Constructible number

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A point in the Euclidean plane is a constructible point if, given a fixed coordinate system (or a fixed line segment of unit length), the point can be constructed with unruled straightedge and compass. A complex number is a constructible number if its corresponding point in the Euclidean plane is constructible from the usual x- and y-coordinate axes.

It can then be shown that a real number is constructible if and only if, given a line segment of unit length, a line segment of length |r | can be constructed with compass and straightedge.[1] It can also be shown that a complex number is constructible if and only if its real and imaginary parts are constructible.

The set of constructible numbers can be completely characterized in the language of field theory: the constructible numbers form the smallest field extension of the rational numbers which is closed under square root and complex conjugation. This has the effect of transforming geometric questions about compass and straightedge constructions into algebra. This transformation leads to the solutions of many famous mathematical problems, which defied centuries of attack.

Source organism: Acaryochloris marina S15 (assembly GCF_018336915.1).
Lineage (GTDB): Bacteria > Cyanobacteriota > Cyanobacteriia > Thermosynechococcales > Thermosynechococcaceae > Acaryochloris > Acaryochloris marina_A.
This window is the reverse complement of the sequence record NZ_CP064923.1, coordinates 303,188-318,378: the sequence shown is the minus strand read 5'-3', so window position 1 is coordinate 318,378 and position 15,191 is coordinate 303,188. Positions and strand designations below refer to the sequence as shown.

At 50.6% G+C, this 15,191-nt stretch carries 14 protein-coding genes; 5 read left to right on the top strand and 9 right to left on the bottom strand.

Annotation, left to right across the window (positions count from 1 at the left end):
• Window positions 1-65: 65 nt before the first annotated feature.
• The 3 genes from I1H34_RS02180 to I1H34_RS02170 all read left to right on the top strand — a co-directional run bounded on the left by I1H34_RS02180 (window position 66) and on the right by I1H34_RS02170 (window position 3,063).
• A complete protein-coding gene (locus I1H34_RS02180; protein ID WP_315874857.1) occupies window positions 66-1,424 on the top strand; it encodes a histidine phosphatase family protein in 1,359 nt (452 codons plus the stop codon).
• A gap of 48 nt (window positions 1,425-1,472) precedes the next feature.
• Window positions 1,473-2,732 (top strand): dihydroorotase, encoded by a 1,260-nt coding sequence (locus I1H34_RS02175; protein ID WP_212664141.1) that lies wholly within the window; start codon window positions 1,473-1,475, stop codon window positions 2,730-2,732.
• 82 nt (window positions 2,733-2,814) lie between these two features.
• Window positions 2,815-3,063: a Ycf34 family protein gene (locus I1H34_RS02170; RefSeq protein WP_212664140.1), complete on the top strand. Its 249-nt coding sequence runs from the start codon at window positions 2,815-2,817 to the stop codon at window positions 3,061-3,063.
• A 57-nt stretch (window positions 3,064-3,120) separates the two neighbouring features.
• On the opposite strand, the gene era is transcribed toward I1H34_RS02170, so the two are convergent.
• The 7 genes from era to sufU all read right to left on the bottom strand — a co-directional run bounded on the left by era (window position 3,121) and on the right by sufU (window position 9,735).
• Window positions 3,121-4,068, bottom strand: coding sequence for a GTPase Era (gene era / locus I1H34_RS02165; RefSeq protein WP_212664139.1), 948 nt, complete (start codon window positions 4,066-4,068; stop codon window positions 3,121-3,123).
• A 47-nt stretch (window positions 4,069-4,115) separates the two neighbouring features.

Geometric definitions

The geometric definition of a constructible point is as follows. First, for any two distinct points P and Q in the plane, let L(P, Q ) denote the unique line through P and Q, and let C (P, Q ) denote the unique circle with center P, passing through Q. (Note that the order of P and Q matters for the circle.) By convention, L(P, P ) = C (P, P ) = {P }. Then a point Z is constructible from E, F, G and H if either

Since the order of E, F, G, and H in the above definition is irrelevant, the four letters may be permuted in any way. Put simply, Z is constructible from E, F, G and H if it lies in the intersection of any two distinct lines, or of any two distinct circles, or of a line and a circle, where these lines and/or circles can be determined by E, F, G, and H, in the above sense.

Now, let A and A′ be any two distinct fixed points in the plane. A point Z is constructible if either

Put simply, Z is constructible if it is either A or A′, or if it is obtainable from a finite sequence of points starting with A and A′, where each new point is constructible from previous points in the sequence.

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